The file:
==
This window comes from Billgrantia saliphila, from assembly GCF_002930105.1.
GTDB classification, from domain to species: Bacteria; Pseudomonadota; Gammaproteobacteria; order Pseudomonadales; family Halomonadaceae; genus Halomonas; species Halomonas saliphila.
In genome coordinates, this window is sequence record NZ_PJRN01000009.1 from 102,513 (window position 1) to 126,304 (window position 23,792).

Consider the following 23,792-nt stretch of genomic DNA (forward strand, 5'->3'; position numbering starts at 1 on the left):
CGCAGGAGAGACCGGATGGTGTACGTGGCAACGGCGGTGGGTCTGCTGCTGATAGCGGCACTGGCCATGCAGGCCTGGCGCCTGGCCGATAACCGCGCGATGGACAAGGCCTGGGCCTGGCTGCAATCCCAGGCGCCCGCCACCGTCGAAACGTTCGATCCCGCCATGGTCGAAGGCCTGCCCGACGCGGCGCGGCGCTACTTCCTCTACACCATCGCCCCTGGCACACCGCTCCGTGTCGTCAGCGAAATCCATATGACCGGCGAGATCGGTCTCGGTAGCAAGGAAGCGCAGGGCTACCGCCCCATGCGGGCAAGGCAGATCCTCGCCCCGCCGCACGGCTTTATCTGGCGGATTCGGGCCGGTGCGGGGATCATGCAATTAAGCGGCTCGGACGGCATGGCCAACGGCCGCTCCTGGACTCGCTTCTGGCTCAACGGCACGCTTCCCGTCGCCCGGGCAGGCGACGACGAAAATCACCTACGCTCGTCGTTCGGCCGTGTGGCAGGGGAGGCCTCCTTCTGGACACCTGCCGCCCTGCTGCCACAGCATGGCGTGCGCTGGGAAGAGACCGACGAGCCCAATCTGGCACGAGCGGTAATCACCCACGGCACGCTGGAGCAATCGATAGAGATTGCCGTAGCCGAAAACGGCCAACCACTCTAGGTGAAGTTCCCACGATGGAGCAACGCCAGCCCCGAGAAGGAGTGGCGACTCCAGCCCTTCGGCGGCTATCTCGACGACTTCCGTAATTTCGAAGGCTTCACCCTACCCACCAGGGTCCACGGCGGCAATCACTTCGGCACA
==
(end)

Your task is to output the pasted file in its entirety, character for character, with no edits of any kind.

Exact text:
This window comes from Billgrantia saliphila, from assembly GCF_002930105.1.
GTDB classification, from domain to species: Bacteria; Pseudomonadota; Gammaproteobacteria; order Pseudomonadales; family Halomonadaceae; genus Halomonas; species Halomonas saliphila.
In genome coordinates, this window is sequence record NZ_PJRN01000009.1 from 102,513 (window position 1) to 126,304 (window position 23,792).

Consider the following 23,792-nt stretch of genomic DNA (forward strand, 5'->3'; position numbering starts at 1 on the left):
CGCAGGAGAGACCGGATGGTGTACGTGGCAACGGCGGTGGGTCTGCTGCTGATAGCGGCACTGGCCATGCAGGCCTGGCGCCTGGCCGATAACCGCGCGATGGACAAGGCCTGGGCCTGGCTGCAATCCCAGGCGCCCGCCACCGTCGAAACGTTCGATCCCGCCATGGTCGAAGGCCTGCCCGACGCGGCGCGGCGCTACTTCCTCTACACCATCGCCCCTGGCACACCGCTCCGTGTCGTCAGCGAAATCCATATGACCGGCGAGATCGGTCTCGGTAGCAAGGAAGCGCAGGGCTACCGCCCCATGCGGGCAAGGCAGATCCTCGCCCCGCCGCACGGCTTTATCTGGCGGATTCGGGCCGGTGCGGGGATCATGCAATTAAGCGGCTCGGACGGCATGGCCAACGGCCGCTCCTGGACTCGCTTCTGGCTCAACGGCACGCTTCCCGTCGCCCGGGCAGGCGACGACGAAAATCACCTACGCTCGTCGTTCGGCCGTGTGGCAGGGGAGGCCTCCTTCTGGACACCTGCCGCCCTGCTGCCACAGCATGGCGTGCGCTGGGAAGAGACCGACGAGCCCAATCTGGCACGAGCGGTAATCACCCACGGCACGCTGGAGCAATCGATAGAGATTGCCGTAGCCGAAAACGGCCAACCACTCTAGGTGAAGTTCCCACGATGGAGCAACGCCAGCCCCGAGAAGGAGTGGCGACTCCAGCCCTTCGGCGGCTATCTCGACGACTTCCGTAATTTCGAAGGCTTCACCCTACCCACCAGGGTCCACGGCGGCAATCACTTCGGCACA